Well, I didn't think I'd be awake at this point but the new medication I'm on for this lingering #$%^& cough (can anyone say "bronchial spasms" and "inflamed bronchial passages"? I can't because saying it makes me cough too much) knocked me out and then woke me up so I ended up watching tonight's debate through a prednisone buzz and can't fall asleep now. Woo hoo. I guess I should write up my notes and then take my cough medicine with codeine to knock me out again. Better living through chemistry. And I disavow any responsibility for anything wacky I say below...it's the medication talking (unless it's legitimately amusing and then I take full credit).
So here are some thoughts jotted down during tonight's debate between Barack Obama and John McCain...
Is Obama serious about AIG's execs going on a luxury retreat after the bailout? How dumb can these numbnuts be?
McCain's proposal to buy back bad home loans and renegotiate mortgages to new, lower value of homes. Is this another "Hail Mary" pass? I don't remember hearing this before. How does this fit in with McCain's avowed desire to limit government intervention in our lives? Should we have held off on refinancing our house? Probably not.
Wow, he's hit this mortgage renegotiation message on 3 straight answers. Still doesn't sound terribly plausible to me even after the third time but what do I know? Personally, I think having the Secretary of the Treasury become my mortage broker makes sense. And Fed Chair Ben Bernanke will shortly be available for personalized retirement planning.
Good question – what in the bailout will actually help me and other people I know?
Better answer – Obama steps in after McCain's discourse on Fannie Mae and Freddie Mac and attacks on Obama, and actually answers the audience member's question, riffing on the credit freeze and the ripple effect it has through companies, payrolls, and potential layoffs. I've got a friend or two with their own business and the credit freeze terrifies them - they depend on their line of credit to meet payroll when clients take their time paying the bill. Obama nailed this one. It actually made sense to me but I think it helped that I listened to a similar, excellent explanation this weekend on NPR's "This American Life".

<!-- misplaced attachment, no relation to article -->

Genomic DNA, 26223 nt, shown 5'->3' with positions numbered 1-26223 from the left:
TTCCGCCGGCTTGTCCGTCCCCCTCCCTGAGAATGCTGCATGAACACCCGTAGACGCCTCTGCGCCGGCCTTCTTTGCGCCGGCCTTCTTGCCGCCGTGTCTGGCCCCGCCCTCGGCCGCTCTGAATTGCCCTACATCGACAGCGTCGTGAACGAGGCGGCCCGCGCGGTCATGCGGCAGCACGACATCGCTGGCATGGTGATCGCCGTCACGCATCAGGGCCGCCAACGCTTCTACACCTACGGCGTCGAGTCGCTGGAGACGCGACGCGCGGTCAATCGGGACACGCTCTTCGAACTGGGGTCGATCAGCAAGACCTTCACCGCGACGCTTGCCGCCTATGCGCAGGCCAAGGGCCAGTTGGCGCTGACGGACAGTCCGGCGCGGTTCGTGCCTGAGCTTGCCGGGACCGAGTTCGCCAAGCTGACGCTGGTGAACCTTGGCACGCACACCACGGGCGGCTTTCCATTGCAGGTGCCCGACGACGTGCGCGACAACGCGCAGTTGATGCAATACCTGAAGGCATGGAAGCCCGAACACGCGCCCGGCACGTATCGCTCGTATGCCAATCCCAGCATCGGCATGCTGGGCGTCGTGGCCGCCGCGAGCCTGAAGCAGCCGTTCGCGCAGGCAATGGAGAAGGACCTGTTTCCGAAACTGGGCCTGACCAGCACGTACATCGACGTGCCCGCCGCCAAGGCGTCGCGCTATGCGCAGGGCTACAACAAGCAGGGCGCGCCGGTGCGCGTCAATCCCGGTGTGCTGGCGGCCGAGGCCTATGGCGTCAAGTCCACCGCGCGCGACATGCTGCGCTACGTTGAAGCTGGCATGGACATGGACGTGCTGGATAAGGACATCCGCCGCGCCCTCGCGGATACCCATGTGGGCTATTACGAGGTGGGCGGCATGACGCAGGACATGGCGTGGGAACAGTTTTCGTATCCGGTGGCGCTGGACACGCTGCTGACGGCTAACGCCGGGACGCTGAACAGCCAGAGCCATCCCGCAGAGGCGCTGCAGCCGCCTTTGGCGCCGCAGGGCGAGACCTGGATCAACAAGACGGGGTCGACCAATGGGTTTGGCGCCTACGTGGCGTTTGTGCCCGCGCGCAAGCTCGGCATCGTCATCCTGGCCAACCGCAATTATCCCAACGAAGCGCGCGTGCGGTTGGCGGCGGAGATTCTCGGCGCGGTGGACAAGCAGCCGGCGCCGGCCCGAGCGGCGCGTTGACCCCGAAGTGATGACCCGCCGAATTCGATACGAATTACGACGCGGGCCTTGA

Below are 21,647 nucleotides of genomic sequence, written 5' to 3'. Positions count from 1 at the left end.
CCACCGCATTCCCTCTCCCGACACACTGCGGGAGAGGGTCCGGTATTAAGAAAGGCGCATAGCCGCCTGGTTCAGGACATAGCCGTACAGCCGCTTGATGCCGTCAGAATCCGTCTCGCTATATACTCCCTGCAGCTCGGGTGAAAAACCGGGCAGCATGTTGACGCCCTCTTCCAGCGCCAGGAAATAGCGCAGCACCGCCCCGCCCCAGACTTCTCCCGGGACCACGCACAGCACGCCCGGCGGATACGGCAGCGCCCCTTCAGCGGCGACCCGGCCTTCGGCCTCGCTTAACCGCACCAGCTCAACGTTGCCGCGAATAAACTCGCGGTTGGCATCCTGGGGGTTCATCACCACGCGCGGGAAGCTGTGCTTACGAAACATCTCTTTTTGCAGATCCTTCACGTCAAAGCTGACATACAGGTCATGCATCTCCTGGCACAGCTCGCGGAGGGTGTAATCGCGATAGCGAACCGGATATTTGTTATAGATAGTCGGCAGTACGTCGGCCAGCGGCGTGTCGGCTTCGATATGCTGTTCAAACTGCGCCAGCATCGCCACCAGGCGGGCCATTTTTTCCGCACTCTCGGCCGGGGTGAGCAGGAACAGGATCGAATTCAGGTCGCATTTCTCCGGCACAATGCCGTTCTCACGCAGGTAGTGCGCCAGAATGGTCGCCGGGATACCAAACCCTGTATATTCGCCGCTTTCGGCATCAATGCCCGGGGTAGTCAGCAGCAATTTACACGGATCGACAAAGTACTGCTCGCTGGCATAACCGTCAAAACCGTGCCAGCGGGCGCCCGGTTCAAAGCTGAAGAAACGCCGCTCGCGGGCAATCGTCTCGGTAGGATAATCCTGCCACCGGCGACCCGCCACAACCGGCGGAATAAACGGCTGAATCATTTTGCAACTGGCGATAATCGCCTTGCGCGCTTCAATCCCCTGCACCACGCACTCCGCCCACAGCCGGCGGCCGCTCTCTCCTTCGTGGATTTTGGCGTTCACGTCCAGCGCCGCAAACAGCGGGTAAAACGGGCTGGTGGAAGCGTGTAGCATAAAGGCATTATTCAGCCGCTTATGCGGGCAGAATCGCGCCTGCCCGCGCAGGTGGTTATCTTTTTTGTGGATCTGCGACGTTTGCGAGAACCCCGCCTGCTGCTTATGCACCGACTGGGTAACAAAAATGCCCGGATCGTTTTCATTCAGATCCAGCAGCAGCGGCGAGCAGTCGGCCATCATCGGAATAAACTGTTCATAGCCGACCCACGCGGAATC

Interesting question – how can we trust either of you with our money after both parties got us into this mess. As you might expect, the answer from both candidates is..."you can't trust the other guy!" Ouch, Obama started his response with "Look...", which makes it sound like its a mild scolding or he's exasperated.
OK, I'm getting tired of McCain's constant use of "my friends." I'm not the only one who has noticed this. Slate's Paul Collins actually examined this at the time of the Republican Convention.
Brokaw is riding them about taking too long on answers. It's amusing when he points out the timing lights, etc., but after two warnings, hasn't really reined them in.
Does anyone else think that the combination of that bright red floor and blue walls makes you feel like you're in a circus? Or is the red carpet so the bloodstains from shots McCain and Obama are taking don't stand out too much?
"Nailing down Obama's tax proposals is like nailing jello to the wall." What the hell does that mean? Is this the prednisone buzz talking or did McCain just say that? (Coming back to this after the debate - MSNBC just showed their live audience response tracking for when McCain said this and the Democrat and Independent viewer lines just plummeted like the value of my 401K over the last 2 weeks while the Republicans didn't even like that line very much.)